The Draper Prize

Recipients of The Charles Stark Draper Prize


Isamu Akasaki, George Craford, Russell Dupuis, Nick Holonyak, Jr., and Shuji Nakamura

For the initial development and commercialization of LED technologies.

2014: John B. Goodenough, Yoshio Nishi, Rashid Yazami, and Akira Yoshino

The 2014 Draper Prize for Engineering was awarded to the developers of the Lithium Ion Battery.

View 2014 Draper Prize Video Presentation

2013: Martin Cooper, Joel S. Engel, Richard H. Frenkiel, Thomas Haug, and Yoshihisa Okumura

For their pioneering contributions to the world’s first cellular telephone networks, systems, and standards.

View 2013 Draper Prize Video Presentation

2012: T. Peter Brody, George H. Heilmeier, Wolfgang Helfrich, and Martin Schadt

The Liquid Crystal Display (LCD) is used by virtually everyone in the modern world on a daily basis. It is the medium through which people get information from a variety of everyday devices – including calculators, clocks, computer monitors, smart phones, and television screens. T. Peter Brody, George H. Heilmeier, Wolfgang Helfrich, and Martin Schadt each made substantial contributions to its development.

View Draper Prize video for Martin Schadt

2011: Frances H. Arnold and Willem P.C. Stemmer

For their individual contributions to “directed evolution”, a process which allows researchers to guide the creation of certain properties in proteins and cells. This milestone in biological research has enabled and enables solutions in such areas as food ingredients, pharmaceuticals, toxicology, agricultural products, gene delivery systems, laundry aids, and biofuels, among others.

View Draper Prize video for Frances Arnold

2009: Robert H. Dennard
For his invention and contributions to the development of Dynamic Random Access Memory (DRAM), used universally in computers and other data processing and communication systems.
2008: Rudolf Kalman
For the development and dissemination of the optimal digital technique (known as the Kalman Filter) that is pervasively used to control a vast array of consumer, health, commercial and defense products.
2007: Sir Timothy J. Berners-Lee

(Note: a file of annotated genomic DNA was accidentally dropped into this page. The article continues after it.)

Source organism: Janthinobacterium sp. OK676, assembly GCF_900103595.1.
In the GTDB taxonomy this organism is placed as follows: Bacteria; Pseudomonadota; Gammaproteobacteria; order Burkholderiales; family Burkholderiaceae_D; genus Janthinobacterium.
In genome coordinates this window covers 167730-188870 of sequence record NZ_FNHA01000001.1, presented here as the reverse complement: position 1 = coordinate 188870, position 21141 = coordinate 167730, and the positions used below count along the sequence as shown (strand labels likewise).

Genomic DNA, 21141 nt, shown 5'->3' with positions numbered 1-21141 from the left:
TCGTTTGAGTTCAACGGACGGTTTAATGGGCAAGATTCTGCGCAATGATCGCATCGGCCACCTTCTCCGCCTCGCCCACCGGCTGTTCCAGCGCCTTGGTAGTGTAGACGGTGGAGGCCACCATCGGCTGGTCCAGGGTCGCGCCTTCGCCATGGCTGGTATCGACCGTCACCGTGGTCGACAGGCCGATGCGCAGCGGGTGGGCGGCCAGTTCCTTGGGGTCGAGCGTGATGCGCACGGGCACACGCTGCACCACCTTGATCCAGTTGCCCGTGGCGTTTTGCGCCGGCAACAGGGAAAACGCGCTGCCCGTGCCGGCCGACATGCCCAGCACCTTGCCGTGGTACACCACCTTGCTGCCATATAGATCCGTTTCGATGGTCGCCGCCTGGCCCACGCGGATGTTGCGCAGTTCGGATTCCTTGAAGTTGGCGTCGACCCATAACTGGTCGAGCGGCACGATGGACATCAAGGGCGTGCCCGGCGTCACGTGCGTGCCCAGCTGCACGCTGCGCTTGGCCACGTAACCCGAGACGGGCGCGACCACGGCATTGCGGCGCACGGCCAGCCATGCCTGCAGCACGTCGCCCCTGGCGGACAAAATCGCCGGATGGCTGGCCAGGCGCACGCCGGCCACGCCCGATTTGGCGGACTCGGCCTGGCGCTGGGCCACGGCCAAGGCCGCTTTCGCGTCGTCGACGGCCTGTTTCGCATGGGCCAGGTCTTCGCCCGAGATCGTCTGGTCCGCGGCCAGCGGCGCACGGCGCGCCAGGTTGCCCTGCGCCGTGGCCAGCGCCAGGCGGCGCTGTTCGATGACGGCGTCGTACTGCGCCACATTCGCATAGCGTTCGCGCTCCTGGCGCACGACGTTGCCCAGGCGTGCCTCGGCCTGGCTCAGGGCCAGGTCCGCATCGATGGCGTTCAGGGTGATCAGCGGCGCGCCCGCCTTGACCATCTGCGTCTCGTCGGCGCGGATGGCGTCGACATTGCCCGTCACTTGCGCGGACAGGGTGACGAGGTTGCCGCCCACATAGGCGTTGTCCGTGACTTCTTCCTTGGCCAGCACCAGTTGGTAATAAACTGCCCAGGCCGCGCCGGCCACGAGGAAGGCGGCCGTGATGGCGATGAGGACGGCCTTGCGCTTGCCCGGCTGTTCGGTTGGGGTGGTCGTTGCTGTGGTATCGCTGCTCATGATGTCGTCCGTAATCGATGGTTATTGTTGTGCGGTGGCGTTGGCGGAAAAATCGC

For developing the World Wide Web.
2006: Willard S. Boyle and George E. Smith
For the invention of the Charge-Coupled Device (CCD), a light-sensitive component at the heart of digital cameras and other widely used imaging technologies.
2005: Minoru S. "Sam" Araki, Francis J. Madden, Edward A. Miller, James W. Plummer and Don H. Schoessler
For the design, development, and operation of Corona, the first space-based Earth observation system.
2004: Alan C. Kay, Butler W. Lampson, Robert W. Taylor, and Charles P. Thacker
For the vision, conception, and development of the first practical networked personal computers.
2003: Ivan A. Getting and Bradford W. Parkinson
For the concept and development of the Global Positioning System (GPS).
2002: Robert Langer
For the bioengineering of revolutionary medical drug delivery systems.
2001: Vinton G. Cerf, Robert E. Kahn, Leonard Kleinrock, and Lawrence G. Roberts
For the development of the Internet.
1999: Charles K. Kao, Robert D. Maurer, and John B. MacChesney
For the development of fiber optics.
1997: Vladimir Haensel
For his invention of the Platforming™ process.
1995: John R. Pierce and Harold A. Rosen
For their development of communication satellite technology.
1993: John Backus
For his development of FORTRAN, the first widely used, general purpose, high-level computer language.
1991: Sir Frank Whittle and Hans J.P. von Ohain
For their independent development of the turbojet engine.
1989: Jack S. Kilby and Robert N. Noyce
For their independent development of the monolithic integrated circuit.